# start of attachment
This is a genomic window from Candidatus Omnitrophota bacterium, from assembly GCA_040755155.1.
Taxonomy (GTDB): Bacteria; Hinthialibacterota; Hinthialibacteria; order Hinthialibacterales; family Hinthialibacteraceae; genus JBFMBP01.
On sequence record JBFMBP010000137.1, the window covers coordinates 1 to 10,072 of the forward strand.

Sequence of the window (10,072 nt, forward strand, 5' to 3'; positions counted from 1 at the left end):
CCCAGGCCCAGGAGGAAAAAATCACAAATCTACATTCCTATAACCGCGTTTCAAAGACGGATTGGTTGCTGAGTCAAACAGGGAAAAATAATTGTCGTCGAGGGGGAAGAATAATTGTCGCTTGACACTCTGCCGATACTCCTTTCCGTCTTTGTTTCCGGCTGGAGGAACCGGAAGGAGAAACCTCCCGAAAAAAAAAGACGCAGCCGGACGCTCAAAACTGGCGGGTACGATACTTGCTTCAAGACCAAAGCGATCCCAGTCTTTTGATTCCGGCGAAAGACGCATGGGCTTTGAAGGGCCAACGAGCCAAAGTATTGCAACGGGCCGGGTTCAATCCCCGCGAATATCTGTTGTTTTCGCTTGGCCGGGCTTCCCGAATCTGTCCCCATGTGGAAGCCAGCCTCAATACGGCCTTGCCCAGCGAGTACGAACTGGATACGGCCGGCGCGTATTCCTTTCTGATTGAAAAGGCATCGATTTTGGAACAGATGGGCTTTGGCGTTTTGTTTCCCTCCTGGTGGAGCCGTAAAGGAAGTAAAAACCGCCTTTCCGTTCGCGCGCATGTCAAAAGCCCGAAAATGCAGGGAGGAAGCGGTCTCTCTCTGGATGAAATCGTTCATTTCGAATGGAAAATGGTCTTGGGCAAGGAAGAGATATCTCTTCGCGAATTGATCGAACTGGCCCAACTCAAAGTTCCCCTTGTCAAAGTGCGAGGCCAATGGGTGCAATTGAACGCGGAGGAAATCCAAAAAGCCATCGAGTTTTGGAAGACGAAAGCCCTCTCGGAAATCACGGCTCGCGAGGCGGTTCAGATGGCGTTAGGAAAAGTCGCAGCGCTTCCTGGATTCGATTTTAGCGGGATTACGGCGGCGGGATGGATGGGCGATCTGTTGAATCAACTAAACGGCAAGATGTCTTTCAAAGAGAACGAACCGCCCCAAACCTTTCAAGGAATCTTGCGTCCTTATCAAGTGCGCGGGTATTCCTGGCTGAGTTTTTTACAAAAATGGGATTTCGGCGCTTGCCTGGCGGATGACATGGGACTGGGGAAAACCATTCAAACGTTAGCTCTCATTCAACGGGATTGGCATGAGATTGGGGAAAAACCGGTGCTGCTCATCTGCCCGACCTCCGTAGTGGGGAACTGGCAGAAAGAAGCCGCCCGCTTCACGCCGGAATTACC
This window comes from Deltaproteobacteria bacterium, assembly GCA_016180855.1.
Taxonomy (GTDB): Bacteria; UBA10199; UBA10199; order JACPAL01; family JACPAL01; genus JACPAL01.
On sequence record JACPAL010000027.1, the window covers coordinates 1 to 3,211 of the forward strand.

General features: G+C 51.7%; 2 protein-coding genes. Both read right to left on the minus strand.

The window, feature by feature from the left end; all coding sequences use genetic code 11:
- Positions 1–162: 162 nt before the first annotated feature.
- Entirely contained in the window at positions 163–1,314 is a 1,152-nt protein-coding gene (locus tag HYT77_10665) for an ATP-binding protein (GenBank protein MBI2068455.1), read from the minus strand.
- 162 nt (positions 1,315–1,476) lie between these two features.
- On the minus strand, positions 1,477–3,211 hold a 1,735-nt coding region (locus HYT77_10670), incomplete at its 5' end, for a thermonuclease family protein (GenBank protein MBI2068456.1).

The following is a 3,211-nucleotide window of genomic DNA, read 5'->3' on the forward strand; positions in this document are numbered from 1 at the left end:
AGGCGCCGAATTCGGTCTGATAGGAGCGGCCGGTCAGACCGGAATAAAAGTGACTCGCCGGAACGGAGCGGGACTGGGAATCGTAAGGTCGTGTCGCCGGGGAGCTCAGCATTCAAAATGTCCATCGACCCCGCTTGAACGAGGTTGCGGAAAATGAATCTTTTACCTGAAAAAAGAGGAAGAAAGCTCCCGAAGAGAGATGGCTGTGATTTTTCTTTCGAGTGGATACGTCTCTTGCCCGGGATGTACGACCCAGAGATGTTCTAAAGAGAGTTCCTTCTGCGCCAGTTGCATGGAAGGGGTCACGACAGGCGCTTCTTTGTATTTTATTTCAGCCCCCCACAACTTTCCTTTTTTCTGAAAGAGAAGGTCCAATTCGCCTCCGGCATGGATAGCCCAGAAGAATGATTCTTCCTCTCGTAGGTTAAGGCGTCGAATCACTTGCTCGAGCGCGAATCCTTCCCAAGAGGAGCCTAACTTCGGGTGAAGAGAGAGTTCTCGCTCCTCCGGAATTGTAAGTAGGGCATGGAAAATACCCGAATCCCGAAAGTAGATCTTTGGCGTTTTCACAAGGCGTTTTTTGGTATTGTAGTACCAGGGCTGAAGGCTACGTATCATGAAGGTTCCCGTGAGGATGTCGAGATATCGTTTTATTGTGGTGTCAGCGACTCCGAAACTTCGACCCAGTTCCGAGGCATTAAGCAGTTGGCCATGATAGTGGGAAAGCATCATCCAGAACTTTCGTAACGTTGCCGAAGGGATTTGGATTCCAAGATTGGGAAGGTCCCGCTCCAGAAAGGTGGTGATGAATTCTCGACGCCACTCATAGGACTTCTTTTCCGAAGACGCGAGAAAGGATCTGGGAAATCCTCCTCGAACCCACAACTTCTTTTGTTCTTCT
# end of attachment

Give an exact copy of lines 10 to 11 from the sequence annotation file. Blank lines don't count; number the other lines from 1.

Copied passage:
The window, feature by feature from the left end; all coding sequences use genetic code 11:
- Positions 1–162: 162 nt before the first annotated feature.